5 Practical Tips for Maximising the Benefits of Breastfeeding! - Sunday Hug

5 Practical Tips for Maximising the Benefits of Breastfeeding!

mother holding her baby

The benefits of breastfeeding are already well known to mothers. It is said that breast-fed babies have higher immunity, and breast milk contains antiviral and intestinal mucosa maturation factors. In particular, it is said that the beneficial bacteria in the mother's body are transmitted to the child through breast milk, which is said to have the effect of preventing atopy and allergic diseases.

One of the well-known strengths of breastfeeding is the psychological bond that a mother develops while breastfeeding her baby. If so, how can you start with breastfeeding?

5 Tips to Keep in Mind

1. Feed frequently for 1 to 2 weeks after birth.

For maternal success, frequent feeding during the newborn period is important. It is difficult to create a feeding period because the size of the stomach of a baby 1 to 2 weeks old is very small. It is an important time when the mother's milk supply increases, so feed the baby frequently. Breastfeeding is very effective in increasing breast milk production. The specific meaning of 'often' is to breastfeed whenever your baby wants.

2. Study the right posture for breastfeeding.

Just like studying childbirth breathing before childbirth, it is of great help if you study the correct posture to feed your child right after childbirth. The most important thing in breastfeeding posture is the mother's posture. It is good posture for the mother to relax her shoulders, keep her back straight, and have a feeding cushion at her own chest height.

If her mom gets it right first, it'll make it easier for her baby to bite her nipple deeply and take it into their mouth all the way to the areola. If they only bites the nipple, it will make it difficult for the baby to suckle, and the chance of biting the nipple increases the risk of injury. When your baby bites the nipple deeply to the areola, the milk drains well, and the baby is happy to eat.

3. Learn the signals that suggest your child is full.

One of the concerns of mothers who are breastfeeding is whether their child is getting enough intake. Because breastfeeding is difficult to measure accurately, it can be confirmed by urine output, weight growth, and the baby's response.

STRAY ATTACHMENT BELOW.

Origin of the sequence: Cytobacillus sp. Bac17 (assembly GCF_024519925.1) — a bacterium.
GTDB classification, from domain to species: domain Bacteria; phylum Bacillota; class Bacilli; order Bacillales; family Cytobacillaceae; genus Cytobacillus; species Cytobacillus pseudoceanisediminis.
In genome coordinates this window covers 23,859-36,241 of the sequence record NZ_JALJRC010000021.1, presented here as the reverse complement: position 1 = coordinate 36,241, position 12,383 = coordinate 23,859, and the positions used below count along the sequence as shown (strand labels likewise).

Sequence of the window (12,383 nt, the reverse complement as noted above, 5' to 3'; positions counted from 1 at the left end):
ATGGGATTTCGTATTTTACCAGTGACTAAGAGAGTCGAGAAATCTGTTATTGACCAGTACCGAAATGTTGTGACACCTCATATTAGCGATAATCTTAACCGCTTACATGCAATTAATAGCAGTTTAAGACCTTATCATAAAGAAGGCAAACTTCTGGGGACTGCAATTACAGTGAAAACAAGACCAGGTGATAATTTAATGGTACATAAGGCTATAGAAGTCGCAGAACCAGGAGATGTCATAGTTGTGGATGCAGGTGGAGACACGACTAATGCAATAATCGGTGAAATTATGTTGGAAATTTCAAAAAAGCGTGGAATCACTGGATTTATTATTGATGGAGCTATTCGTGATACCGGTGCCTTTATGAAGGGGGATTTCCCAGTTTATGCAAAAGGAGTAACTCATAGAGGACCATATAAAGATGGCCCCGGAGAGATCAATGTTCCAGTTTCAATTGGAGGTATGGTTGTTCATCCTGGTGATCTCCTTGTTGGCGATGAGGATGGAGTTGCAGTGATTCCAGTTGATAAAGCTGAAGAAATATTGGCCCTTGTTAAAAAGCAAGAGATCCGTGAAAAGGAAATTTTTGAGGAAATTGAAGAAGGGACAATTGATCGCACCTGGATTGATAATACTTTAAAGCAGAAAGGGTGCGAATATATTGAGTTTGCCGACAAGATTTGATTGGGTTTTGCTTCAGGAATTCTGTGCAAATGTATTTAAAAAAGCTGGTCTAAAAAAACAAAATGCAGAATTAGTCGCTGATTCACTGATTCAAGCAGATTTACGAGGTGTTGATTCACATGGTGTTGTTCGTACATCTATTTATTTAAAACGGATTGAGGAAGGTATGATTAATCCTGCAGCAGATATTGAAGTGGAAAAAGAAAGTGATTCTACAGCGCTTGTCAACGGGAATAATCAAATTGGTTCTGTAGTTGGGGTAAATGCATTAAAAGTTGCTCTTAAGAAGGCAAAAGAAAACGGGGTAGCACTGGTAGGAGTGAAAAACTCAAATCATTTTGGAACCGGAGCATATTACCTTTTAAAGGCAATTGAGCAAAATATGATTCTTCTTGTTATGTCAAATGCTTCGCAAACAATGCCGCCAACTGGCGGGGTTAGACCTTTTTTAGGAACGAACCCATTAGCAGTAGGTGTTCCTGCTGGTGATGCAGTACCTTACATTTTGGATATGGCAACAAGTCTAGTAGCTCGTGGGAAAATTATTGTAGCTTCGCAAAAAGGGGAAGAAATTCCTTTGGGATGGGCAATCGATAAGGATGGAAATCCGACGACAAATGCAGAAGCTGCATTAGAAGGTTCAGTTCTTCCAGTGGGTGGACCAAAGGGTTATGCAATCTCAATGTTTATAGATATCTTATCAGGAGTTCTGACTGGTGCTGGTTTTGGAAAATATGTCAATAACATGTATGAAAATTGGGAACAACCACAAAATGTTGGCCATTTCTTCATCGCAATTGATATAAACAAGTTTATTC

If the baby has eaten enough, their clenched fists will come loose, and their expression will soften a little. Also, watch their temples move; they should make a gurgling and gurgling sound while breastfeeding. If your baby feels satisfied and not bloated after breastfeeding, it's a sign that they are full.

mother with her baby

4. Breastfeed immediately after childbirth.

Breastfeeding experts advise breastfeeding immediately after childbirth. Babies also learn to suck on the bottle differently than their mother's nipple. The bottle comes out when you press it with your tongue, and the nipple comes out when you lick the areola with your tongue. That's why breastfeeding immediately after childbirth can help your child start sucking correctly, which they know instinctively.

If you open the mouths of babies who have been fed only from a bottle for a long time, you can find the tip of their tongue on the roof of their mouth. The reason your baby's tongue is raised is because the baby's tongue is pressed against the nipple of the bottle and squeezed. Once you get used to this practice, your baby will have a hard time drinking your milk. If you try enough breastfeeding right after giving birth, your baby will drink from the bottle as if they were sucking their mother's milk.

5. Enlist support from those around you.

In order to succeed in breastfeeding, the support of those around you is essential. Since a lot of time is spent on breastfeeding in terms of life after childbirth, husbands and family should support the mother when breastfeeding. It's important to support them so they can get through this time. The support and support of her family and friends boosts the mother's parenting confidence; that confidence helps her get out of her depression and build a positive bond with her baby.

#Parenting advice from Director Hyang-Hwa Kwon

A mother's milk supply is always inconsistent. It can shrink a little when you're tired and stretch a little when you're feeling good. There may be plenty in the morning and not enough in the evening. You may have many nap days and fewer busy days. In fact, mothers are sensitive to changes in the amount of milk, and they are often fascinated by the changing reactions of their babies.

Let go of your impatience and sensitivity for a moment. Do not forget that the mother's milk production increases gradually when the four principles of proper and nutritious meals, adequate sleep, low stress, and lactation are maintained.

Author: Kwon Hyang-hwa
- Newborn Childcare Coach
- IBCLC International Breastfeeding Specialist
- Worked as the director of a postpartum care center for 10 years.